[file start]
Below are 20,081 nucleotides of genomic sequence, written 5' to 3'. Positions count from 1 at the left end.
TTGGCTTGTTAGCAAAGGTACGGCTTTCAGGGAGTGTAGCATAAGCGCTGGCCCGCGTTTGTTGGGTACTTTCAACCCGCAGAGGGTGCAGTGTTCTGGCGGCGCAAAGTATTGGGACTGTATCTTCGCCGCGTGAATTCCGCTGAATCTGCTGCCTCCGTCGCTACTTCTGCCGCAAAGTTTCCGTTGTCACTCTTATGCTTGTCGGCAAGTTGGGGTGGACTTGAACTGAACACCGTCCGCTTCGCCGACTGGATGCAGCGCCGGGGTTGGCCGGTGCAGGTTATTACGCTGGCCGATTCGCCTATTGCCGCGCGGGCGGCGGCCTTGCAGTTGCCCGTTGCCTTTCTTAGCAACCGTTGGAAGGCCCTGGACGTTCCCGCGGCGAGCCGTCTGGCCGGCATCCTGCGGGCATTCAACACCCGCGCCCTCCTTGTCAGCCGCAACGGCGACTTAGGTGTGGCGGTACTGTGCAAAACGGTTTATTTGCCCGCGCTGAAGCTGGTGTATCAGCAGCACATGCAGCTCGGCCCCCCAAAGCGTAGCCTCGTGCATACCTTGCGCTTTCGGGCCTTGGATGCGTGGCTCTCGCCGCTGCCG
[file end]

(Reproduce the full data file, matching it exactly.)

Below are 20,081 nucleotides of genomic sequence, written 5' to 3'. Positions count from 1 at the left end.
TTGGCTTGTTAGCAAAGGTACGGCTTTCAGGGAGTGTAGCATAAGCGCTGGCCCGCGTTTGTTGGGTACTTTCAACCCGCAGAGGGTGCAGTGTTCTGGCGGCGCAAAGTATTGGGACTGTATCTTCGCCGCGTGAATTCCGCTGAATCTGCTGCCTCCGTCGCTACTTCTGCCGCAAAGTTTCCGTTGTCACTCTTATGCTTGTCGGCAAGTTGGGGTGGACTTGAACTGAACACCGTCCGCTTCGCCGACTGGATGCAGCGCCGGGGTTGGCCGGTGCAGGTTATTACGCTGGCCGATTCGCCTATTGCCGCGCGGGCGGCGGCCTTGCAGTTGCCCGTTGCCTTTCTTAGCAACCGTTGGAAGGCCCTGGACGTTCCCGCGGCGAGCCGTCTGGCCGGCATCCTGCGGGCATTCAACACCCGCGCCCTCCTTGTCAGCCGCAACGGCGACTTAGGTGTGGCGGTACTGTGCAAAACGGTTTATTTGCCCGCGCTGAAGCTGGTGTATCAGCAGCACATGCAGCTCGGCCCCCCAAAGCGTAGCCTCGTGCATACCTTGCGCTTTCGGGCCTTGGATGCGTGGCTCTCGCCGCTGCCG